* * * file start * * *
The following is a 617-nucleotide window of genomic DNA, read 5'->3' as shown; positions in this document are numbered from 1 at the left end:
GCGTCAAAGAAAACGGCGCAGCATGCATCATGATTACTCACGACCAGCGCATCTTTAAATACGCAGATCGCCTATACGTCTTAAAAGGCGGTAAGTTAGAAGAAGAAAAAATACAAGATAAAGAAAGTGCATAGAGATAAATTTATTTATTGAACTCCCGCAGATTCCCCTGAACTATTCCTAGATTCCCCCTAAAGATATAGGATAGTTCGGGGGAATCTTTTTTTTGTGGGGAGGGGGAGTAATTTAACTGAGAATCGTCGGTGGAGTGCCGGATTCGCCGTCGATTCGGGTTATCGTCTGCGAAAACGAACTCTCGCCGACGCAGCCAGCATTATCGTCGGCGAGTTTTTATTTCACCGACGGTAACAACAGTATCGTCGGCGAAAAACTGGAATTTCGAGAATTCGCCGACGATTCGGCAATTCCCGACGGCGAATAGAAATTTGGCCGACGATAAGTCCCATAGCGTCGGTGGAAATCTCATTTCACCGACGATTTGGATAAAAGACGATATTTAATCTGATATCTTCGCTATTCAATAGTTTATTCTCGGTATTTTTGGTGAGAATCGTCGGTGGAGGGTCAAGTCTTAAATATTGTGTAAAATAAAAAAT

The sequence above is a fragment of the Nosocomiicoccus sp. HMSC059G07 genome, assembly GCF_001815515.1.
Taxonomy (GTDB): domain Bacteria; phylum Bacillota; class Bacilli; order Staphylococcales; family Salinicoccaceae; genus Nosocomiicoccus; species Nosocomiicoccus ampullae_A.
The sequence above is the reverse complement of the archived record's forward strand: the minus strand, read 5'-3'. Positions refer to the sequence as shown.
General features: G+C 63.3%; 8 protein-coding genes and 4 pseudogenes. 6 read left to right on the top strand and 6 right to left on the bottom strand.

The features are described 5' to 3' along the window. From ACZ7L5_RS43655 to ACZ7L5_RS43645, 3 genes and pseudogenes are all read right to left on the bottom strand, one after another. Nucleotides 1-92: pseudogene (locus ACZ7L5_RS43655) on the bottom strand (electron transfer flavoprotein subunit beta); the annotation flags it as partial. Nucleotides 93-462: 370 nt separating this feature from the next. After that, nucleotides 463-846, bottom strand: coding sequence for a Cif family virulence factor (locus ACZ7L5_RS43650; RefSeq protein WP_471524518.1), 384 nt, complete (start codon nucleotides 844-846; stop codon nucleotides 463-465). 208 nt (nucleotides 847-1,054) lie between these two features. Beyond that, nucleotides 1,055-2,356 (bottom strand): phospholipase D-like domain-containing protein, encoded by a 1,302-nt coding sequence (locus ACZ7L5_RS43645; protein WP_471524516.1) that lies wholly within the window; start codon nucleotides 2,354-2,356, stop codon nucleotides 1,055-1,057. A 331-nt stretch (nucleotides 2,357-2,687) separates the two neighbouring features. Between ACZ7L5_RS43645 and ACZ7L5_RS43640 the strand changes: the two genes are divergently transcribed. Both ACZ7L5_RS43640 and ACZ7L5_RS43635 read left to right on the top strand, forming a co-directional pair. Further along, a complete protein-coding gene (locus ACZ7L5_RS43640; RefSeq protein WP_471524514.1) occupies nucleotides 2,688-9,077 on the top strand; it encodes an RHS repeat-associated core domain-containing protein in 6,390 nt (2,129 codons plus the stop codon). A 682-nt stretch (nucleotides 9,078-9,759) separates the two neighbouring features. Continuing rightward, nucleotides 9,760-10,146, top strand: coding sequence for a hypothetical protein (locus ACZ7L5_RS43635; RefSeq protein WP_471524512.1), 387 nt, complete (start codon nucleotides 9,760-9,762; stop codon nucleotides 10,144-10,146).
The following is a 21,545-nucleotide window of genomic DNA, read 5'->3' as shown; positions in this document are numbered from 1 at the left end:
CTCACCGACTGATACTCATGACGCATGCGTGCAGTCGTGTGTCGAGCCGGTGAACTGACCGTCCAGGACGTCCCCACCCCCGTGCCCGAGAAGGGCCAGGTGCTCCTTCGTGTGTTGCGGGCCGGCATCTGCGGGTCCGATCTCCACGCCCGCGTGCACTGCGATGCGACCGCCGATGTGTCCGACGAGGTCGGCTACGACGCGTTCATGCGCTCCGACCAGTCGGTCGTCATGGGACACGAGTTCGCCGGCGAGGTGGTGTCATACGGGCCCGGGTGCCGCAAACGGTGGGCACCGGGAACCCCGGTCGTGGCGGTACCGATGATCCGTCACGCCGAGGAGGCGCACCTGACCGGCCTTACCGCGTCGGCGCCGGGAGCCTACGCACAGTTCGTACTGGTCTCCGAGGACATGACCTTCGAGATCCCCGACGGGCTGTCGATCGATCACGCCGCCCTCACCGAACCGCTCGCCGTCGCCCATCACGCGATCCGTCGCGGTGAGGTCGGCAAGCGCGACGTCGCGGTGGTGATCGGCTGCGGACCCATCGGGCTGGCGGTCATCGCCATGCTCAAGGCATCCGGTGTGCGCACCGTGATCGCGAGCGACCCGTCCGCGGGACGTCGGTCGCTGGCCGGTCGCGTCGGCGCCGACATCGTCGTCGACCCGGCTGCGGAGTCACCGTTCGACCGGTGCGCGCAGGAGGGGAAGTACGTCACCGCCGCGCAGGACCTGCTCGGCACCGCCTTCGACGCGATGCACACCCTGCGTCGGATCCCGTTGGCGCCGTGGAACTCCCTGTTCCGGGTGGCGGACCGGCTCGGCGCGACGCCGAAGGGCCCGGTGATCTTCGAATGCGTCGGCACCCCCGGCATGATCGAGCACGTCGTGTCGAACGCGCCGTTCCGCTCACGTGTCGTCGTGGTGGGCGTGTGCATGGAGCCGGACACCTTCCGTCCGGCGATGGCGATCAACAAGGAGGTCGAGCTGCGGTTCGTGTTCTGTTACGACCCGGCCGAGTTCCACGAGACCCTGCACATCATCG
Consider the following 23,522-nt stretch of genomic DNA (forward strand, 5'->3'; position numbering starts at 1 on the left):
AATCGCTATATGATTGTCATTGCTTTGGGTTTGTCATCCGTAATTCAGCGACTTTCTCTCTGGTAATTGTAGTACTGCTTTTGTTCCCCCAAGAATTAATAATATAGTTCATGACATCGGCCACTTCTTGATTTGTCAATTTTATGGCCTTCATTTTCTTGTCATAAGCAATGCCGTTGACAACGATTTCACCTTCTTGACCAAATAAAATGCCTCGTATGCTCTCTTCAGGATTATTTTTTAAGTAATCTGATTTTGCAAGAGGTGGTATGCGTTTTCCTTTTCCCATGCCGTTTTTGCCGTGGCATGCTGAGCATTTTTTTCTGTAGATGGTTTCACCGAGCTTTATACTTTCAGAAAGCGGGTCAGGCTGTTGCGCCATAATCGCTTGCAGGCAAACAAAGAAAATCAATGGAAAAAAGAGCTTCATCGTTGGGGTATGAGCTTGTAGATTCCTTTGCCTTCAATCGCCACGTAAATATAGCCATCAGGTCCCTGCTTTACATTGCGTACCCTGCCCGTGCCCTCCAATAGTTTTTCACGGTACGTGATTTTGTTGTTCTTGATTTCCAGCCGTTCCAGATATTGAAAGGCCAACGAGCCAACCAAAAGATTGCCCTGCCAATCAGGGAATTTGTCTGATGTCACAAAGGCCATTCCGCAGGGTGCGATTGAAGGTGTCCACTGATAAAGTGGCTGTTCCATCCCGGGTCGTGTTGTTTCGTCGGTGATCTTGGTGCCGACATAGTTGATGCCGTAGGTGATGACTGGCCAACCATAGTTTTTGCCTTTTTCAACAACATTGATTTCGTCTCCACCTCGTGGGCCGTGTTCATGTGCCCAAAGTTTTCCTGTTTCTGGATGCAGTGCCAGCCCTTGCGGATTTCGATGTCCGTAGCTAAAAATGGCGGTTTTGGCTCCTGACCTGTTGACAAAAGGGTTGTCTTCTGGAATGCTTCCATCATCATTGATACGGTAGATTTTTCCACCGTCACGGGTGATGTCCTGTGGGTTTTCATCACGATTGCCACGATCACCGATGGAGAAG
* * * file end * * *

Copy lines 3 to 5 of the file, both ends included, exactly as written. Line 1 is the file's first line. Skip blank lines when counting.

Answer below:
The sequence above is a fragment of the Nosocomiicoccus sp. HMSC059G07 genome, assembly GCF_001815515.1.
Taxonomy (GTDB): domain Bacteria; phylum Bacillota; class Bacilli; order Staphylococcales; family Salinicoccaceae; genus Nosocomiicoccus; species Nosocomiicoccus ampullae_A.
The sequence above is the reverse complement of the archived record's forward strand: the minus strand, read 5'-3'. Positions refer to the sequence as shown.